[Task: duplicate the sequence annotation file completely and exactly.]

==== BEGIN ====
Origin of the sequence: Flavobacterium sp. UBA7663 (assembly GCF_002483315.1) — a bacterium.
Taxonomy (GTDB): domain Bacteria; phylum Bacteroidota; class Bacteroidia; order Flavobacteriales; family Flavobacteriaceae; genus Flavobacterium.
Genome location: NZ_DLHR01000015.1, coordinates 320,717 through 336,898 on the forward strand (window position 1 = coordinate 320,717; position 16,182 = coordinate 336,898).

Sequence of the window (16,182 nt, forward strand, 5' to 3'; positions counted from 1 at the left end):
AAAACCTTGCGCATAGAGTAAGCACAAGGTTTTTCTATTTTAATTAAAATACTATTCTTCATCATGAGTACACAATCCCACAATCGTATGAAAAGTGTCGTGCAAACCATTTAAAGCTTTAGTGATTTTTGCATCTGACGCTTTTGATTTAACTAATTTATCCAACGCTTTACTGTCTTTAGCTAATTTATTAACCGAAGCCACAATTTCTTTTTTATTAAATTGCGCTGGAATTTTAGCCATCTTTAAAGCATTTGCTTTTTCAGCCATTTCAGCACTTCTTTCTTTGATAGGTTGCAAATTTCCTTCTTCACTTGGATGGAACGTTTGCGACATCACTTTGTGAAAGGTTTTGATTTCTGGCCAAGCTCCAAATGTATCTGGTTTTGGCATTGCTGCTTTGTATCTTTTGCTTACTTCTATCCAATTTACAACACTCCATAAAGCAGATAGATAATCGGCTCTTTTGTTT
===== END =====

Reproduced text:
Origin of the sequence: Flavobacterium sp. UBA7663 (assembly GCF_002483315.1) — a bacterium.
Taxonomy (GTDB): domain Bacteria; phylum Bacteroidota; class Bacteroidia; order Flavobacteriales; family Flavobacteriaceae; genus Flavobacterium.
Genome location: NZ_DLHR01000015.1, coordinates 320,717 through 336,898 on the forward strand (window position 1 = coordinate 320,717; position 16,182 = coordinate 336,898).

Sequence of the window (16,182 nt, forward strand, 5' to 3'; positions counted from 1 at the left end):
AAAACCTTGCGCATAGAGTAAGCACAAGGTTTTTCTATTTTAATTAAAATACTATTCTTCATCATGAGTACACAATCCCACAATCGTATGAAAAGTGTCGTGCAAACCATTTAAAGCTTTAGTGATTTTTGCATCTGACGCTTTTGATTTAACTAATTTATCCAACGCTTTACTGTCTTTAGCTAATTTATTAACCGAAGCCACAATTTCTTTTTTATTAAATTGCGCTGGAATTTTAGCCATCTTTAAAGCATTTGCTTTTTCAGCCATTTCAGCACTTCTTTCTTTGATAGGTTGCAAATTTCCTTCTTCACTTGGATGGAACGTTTGCGACATCACTTTGTGAAAGGTTTTGATTTCTGGCCAAGCTCCAAATGTATCTGGTTTTGGCATTGCTGCTTTGTATCTTTTGCTTACTTCTATCCAATTTACAACACTCCATAAAGCAGATAGATAATCGGCTCTTTTGTTT